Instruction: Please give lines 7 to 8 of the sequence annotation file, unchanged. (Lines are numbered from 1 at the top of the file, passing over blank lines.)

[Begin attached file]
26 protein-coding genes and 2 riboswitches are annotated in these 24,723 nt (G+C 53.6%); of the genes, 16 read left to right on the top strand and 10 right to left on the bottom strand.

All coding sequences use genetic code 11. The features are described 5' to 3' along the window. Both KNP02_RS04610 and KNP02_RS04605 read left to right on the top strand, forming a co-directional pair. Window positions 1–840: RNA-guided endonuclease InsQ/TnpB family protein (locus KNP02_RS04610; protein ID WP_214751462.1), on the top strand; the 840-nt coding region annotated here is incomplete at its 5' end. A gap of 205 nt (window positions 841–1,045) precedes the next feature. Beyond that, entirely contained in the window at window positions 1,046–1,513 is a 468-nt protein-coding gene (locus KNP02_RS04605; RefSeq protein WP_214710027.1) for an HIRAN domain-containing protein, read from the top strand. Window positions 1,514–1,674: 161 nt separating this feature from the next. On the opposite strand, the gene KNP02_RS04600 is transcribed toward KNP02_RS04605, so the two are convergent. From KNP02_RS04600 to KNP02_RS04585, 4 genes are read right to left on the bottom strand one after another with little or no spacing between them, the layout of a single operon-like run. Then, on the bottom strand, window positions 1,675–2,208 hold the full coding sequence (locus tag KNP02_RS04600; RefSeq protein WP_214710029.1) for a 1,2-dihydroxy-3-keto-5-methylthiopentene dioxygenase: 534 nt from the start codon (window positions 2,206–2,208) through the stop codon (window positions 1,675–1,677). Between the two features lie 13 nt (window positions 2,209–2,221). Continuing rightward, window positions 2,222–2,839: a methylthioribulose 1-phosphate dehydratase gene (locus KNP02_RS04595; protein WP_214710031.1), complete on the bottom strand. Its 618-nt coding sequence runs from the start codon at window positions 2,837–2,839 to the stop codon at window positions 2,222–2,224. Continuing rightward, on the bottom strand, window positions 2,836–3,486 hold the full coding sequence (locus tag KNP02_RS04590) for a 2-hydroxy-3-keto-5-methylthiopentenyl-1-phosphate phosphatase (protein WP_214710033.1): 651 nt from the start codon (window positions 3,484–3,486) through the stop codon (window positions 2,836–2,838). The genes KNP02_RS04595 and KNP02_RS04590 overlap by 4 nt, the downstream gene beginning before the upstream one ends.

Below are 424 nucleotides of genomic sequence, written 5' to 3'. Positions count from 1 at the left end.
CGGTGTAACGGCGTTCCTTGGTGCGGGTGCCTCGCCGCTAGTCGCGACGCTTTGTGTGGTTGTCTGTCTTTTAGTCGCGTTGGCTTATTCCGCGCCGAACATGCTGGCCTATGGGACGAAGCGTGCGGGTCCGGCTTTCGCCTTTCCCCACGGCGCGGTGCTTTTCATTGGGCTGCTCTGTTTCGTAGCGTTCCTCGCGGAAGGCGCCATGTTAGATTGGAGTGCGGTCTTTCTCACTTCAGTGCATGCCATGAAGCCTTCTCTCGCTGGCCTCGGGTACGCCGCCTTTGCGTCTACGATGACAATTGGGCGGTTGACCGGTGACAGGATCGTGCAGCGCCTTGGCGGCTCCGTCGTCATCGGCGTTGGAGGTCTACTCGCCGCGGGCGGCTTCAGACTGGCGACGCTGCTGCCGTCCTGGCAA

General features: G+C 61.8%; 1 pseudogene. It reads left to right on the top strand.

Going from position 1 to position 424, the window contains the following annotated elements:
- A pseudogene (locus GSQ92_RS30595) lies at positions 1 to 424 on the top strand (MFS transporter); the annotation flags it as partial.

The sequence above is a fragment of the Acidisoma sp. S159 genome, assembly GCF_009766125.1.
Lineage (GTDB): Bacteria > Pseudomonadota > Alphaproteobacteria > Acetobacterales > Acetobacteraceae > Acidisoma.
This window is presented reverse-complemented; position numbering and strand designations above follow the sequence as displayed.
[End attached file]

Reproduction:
- A pseudogene (locus GSQ92_RS30595) lies at positions 1 to 424 on the top strand (MFS transporter); the annotation flags it as partial.

The sequence above is a fragment of the Acidisoma sp. S159 genome, assembly GCF_009766125.1.